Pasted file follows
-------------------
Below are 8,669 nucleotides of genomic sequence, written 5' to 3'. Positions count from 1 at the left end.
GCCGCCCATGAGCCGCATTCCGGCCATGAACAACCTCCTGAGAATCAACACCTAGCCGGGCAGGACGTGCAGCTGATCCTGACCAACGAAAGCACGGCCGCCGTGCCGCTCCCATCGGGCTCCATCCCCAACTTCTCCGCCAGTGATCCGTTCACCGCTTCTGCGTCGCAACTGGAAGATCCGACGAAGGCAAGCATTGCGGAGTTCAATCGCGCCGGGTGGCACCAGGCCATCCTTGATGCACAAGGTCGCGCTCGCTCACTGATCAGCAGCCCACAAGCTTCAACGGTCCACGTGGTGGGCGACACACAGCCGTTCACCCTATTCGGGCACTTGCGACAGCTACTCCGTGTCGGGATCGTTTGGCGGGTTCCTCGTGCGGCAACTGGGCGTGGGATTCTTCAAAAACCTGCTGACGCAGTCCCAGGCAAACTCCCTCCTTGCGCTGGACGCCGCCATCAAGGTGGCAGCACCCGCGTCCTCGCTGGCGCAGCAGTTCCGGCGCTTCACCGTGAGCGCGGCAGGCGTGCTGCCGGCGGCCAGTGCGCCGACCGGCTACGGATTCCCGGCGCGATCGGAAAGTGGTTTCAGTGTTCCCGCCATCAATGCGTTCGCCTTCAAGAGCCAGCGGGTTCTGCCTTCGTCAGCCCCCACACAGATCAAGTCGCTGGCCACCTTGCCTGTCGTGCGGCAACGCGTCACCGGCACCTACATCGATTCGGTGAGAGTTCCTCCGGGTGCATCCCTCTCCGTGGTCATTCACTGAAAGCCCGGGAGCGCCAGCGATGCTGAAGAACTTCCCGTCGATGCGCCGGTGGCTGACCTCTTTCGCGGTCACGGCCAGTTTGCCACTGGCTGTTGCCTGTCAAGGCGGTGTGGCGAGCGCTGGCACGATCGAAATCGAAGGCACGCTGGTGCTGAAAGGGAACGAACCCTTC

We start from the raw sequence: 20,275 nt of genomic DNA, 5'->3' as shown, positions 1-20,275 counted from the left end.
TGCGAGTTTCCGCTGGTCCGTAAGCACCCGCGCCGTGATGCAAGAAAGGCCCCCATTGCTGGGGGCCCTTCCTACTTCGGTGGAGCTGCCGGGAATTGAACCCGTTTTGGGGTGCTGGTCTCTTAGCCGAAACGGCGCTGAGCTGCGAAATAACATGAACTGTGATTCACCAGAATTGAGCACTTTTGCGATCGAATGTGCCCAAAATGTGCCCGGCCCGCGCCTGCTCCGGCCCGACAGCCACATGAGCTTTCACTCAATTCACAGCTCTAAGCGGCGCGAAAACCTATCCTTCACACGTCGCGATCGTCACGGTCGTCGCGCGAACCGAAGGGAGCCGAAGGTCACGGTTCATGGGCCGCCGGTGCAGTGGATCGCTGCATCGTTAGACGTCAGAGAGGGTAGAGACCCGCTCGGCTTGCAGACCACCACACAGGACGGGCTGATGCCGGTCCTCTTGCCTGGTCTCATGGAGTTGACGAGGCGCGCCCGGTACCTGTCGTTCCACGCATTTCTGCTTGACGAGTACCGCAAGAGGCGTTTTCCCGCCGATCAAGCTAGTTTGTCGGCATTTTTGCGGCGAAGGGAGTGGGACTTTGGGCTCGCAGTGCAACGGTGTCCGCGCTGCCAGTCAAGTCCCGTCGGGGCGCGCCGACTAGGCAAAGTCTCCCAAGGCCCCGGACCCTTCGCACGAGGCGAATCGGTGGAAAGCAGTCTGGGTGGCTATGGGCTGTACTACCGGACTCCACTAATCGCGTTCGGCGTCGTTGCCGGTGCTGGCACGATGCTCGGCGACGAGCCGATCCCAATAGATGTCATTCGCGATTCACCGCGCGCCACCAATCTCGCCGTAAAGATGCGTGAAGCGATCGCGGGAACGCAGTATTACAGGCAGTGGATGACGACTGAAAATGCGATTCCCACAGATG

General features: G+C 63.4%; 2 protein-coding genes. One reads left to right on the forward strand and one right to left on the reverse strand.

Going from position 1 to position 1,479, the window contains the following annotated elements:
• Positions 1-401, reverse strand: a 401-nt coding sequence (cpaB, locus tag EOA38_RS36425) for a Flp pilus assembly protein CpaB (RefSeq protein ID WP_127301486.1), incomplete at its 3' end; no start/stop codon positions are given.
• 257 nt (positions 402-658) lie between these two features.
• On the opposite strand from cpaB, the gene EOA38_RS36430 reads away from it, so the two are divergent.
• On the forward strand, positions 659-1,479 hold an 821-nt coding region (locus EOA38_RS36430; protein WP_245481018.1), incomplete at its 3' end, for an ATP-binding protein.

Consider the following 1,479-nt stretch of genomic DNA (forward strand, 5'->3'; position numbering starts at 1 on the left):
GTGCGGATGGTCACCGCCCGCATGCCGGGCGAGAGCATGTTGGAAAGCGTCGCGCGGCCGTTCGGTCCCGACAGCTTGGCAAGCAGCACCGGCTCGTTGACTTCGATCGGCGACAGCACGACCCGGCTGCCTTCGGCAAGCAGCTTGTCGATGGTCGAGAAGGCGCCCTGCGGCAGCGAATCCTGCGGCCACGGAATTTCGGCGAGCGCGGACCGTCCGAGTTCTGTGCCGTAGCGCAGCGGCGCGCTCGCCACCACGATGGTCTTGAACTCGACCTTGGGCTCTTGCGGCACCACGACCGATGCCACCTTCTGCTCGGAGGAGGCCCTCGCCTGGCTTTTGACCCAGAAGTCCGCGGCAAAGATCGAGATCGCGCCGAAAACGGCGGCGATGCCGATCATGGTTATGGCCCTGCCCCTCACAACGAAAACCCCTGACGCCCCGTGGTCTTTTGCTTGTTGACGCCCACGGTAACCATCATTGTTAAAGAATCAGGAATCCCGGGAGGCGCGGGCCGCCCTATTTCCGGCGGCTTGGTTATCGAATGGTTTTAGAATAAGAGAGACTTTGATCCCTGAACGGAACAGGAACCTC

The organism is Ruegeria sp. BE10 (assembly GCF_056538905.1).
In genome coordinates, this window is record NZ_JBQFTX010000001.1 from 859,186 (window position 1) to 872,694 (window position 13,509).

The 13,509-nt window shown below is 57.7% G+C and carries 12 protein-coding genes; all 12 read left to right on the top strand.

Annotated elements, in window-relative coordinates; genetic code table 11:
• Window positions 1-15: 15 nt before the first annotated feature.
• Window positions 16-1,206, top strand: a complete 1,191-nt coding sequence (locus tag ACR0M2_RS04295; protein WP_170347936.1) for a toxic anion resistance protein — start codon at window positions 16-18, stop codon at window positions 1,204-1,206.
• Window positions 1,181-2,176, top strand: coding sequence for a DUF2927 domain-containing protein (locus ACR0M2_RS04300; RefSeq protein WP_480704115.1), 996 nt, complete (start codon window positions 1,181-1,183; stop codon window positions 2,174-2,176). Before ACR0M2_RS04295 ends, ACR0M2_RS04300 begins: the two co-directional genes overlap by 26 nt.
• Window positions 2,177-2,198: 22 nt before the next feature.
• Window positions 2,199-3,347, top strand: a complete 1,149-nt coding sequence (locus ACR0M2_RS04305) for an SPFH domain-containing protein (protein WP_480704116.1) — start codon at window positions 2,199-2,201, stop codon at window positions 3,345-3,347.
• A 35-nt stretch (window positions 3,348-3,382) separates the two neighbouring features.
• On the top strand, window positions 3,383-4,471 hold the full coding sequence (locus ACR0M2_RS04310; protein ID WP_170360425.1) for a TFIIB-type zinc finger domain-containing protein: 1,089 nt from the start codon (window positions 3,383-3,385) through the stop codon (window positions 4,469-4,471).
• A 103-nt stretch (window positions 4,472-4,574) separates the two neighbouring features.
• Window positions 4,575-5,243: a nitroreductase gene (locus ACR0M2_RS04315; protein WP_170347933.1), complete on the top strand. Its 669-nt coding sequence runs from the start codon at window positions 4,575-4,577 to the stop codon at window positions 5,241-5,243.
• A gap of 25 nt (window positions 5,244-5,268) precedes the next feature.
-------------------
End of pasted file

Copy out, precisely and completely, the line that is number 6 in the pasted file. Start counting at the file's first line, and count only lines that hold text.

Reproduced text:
Going from position 1 to position 1,479, the window contains the following annotated elements: